Hi there! I’m your English coach Christina, welcome to Speak English with Christina, where you’ll learn American culture and business know-how to become confident in English.
Sometimes, when you’re talking to Americans, you think you understood what they said, but you’re not 100% sure. Or maybe you really need to be sure that you understood absolutely everything.
Today, I’ll show you how to make sure you never miss a detail and also give the impression that you’re a really good communicator at the same time. Let’s go!
When someone tells you something in English, you might not be 100% sure that you understood everything. Or maybe you understood it perfectly, but you still want to check if there’s not something you missed.
It’s great! Communication is difficult, even between native speakers! There are many ways it could go wrong–a word you didn’t understand, some context you missed, cultural differences that you’re not aware of…
To be a better team player, you can use reformulation. It’s a powerful tool that will help you understand anything. When someone tells you a long or complicated sentence, try to restate what they just said in your own words. You’ll come off as a good listener, and you’ll boost your English conversation skills!
Scripts you can use
A good script for reformulation is the construction: “So you’re saying… ?”
-I’m sorry, we don’t have any available time slots this week.
-So you’re saying I can only make an appointment starting next week?
You can also ask questions with “do you mean”:
-Can you bring me the resumés for the candidates we interviewed last week?
-Do you mean the ones for the customer assistant position, or the marketing manager job?
Another possible structure is to start your reformulation with: “If I understood correctly,” or “What I understand is…”
– …And that’s all we need to do.
– So if I understood correctly, we need to upgrade the agenda, set up a meeting with John, and offer a discount to our new client, is that right?
Adding a “is that right?” in the end helps you get a confirmation.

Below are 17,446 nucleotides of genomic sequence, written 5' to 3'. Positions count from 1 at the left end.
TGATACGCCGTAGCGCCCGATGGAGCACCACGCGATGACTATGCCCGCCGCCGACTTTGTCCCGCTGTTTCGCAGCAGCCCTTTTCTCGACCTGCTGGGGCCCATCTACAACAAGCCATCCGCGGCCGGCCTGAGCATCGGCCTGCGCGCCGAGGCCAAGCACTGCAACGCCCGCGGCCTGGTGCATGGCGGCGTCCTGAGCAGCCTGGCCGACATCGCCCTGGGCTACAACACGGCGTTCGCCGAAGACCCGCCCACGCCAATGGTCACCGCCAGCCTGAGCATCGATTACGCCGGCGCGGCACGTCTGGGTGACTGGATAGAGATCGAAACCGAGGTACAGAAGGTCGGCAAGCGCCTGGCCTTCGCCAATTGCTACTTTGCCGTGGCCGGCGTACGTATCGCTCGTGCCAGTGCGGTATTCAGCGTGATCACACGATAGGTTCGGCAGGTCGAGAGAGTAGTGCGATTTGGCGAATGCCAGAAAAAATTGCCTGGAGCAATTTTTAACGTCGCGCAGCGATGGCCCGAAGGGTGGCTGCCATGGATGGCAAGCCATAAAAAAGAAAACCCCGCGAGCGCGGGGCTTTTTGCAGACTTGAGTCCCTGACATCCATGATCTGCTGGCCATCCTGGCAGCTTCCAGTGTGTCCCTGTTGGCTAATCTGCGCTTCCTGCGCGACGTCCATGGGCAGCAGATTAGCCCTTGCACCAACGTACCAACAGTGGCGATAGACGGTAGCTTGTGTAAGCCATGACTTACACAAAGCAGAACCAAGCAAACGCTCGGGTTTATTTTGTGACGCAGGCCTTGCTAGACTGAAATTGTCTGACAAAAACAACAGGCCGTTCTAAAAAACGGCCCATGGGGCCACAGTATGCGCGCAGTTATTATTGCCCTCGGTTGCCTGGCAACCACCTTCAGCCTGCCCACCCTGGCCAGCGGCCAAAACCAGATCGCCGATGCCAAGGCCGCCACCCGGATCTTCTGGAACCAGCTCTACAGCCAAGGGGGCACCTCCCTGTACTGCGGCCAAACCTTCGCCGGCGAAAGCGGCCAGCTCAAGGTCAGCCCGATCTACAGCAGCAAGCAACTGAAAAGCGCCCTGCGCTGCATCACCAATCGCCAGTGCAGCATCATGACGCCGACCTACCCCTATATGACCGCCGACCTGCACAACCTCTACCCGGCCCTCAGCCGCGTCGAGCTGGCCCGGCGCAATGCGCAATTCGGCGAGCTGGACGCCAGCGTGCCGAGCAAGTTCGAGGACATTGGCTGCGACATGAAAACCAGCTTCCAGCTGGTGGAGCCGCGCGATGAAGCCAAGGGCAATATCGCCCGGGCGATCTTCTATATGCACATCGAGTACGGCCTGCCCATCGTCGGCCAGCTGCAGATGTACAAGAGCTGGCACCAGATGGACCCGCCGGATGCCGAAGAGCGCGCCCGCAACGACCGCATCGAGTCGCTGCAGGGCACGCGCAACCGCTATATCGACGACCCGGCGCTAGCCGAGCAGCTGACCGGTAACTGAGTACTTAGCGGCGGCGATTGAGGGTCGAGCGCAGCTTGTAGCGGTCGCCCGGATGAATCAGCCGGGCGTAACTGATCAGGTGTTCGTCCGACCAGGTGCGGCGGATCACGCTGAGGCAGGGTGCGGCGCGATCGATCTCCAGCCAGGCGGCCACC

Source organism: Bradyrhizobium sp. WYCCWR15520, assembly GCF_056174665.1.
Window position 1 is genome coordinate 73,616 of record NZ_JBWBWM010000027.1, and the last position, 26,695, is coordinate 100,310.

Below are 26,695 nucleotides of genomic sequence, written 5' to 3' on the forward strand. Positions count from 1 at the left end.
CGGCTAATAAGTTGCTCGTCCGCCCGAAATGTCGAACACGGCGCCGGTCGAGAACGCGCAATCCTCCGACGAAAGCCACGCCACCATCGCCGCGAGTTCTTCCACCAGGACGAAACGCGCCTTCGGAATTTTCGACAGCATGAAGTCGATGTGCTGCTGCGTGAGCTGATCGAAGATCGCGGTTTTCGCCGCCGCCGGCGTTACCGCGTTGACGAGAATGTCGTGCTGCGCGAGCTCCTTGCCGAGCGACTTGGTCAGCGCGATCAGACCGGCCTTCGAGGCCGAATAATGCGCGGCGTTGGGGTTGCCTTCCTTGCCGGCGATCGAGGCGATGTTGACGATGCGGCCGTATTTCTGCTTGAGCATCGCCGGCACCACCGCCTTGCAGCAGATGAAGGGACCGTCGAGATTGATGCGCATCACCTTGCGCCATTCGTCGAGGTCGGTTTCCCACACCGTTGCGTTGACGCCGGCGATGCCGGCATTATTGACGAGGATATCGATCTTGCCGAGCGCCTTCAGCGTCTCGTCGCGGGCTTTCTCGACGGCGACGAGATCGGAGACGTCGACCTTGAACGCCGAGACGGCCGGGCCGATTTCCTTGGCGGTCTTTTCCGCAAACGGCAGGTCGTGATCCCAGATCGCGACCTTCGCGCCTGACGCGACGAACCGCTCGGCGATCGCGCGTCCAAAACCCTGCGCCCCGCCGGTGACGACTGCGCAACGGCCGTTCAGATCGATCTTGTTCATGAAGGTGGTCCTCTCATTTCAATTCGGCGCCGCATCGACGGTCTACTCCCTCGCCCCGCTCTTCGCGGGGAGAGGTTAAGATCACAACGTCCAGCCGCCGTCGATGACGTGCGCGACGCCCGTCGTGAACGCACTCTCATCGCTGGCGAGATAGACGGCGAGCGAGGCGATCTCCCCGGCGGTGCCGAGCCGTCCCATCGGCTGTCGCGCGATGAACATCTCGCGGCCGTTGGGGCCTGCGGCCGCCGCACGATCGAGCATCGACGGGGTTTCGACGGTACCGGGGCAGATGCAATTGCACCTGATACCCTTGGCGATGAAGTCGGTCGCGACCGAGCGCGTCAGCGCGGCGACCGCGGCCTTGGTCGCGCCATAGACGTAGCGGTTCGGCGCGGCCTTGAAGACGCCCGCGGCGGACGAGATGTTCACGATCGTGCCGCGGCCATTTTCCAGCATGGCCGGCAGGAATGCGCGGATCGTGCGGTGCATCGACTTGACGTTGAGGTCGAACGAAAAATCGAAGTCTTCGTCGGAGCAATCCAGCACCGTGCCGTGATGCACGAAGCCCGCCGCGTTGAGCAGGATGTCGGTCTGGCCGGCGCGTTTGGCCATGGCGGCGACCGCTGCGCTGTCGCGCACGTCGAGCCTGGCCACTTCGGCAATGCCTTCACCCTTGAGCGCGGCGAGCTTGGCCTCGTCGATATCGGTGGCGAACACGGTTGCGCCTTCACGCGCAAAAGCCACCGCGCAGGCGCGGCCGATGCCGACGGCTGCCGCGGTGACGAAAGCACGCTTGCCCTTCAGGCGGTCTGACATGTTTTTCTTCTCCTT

Reformulation to build connections
Reformulation doesn’t only help you understand, it’s also a way to share ideas and give more effective arguments. Show the other person that you understand their position, their arguments and the things they believe in.
A reformulation can be as simple as:
“Yes, it’s true, and you’re making a good point, smartphones really do tend to take up a lot of our attention. However, I think they’re also very useful in many ways, and I think that benefit outweighs the drawbacks. You just have to control your addiction.”
You give your opinion, but you connect it to the other person’s statement, which shows that you heard and value their input. You’re listening AND speaking, not just waiting for the time to push your opinion on them.
Watch this episode to hear how natural you’ll sound:
Let’s take an example for you to practice with:
You’re talking to your American colleague, Christy. You’re working together on a project. There’s been a big problem in the schedule, so you’re on the telephone with her.
During the conversation, she tells you:
“We need a structure to show the deliverables, not the tasks, broken down into manageable chunks, to get us into a better agile mindset.”
You’re not sure you totally understood everything, so now it’s your turn: reformulate what you just heard, with one of the scripts I’ve given you before.
Write down your reformulation in the comments below!
Remember, you can start with “So you’re saying…”, “If I understood correctly…”, “What I understand is…”, and if you add “is that right ?” in the end it’s even better!
Here’s a special challenge for you for this week:
Before next week, try to reformulate something that someone says to you in English. You can come back and share that with us in the comments too!
Want to immediately understand 12 everyday expressions that Americans say fast?
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And of course subscribe to my channel, so you get a new English lesson each week! Thanks for watching Speak English with Christina, and I’ll see you next time!
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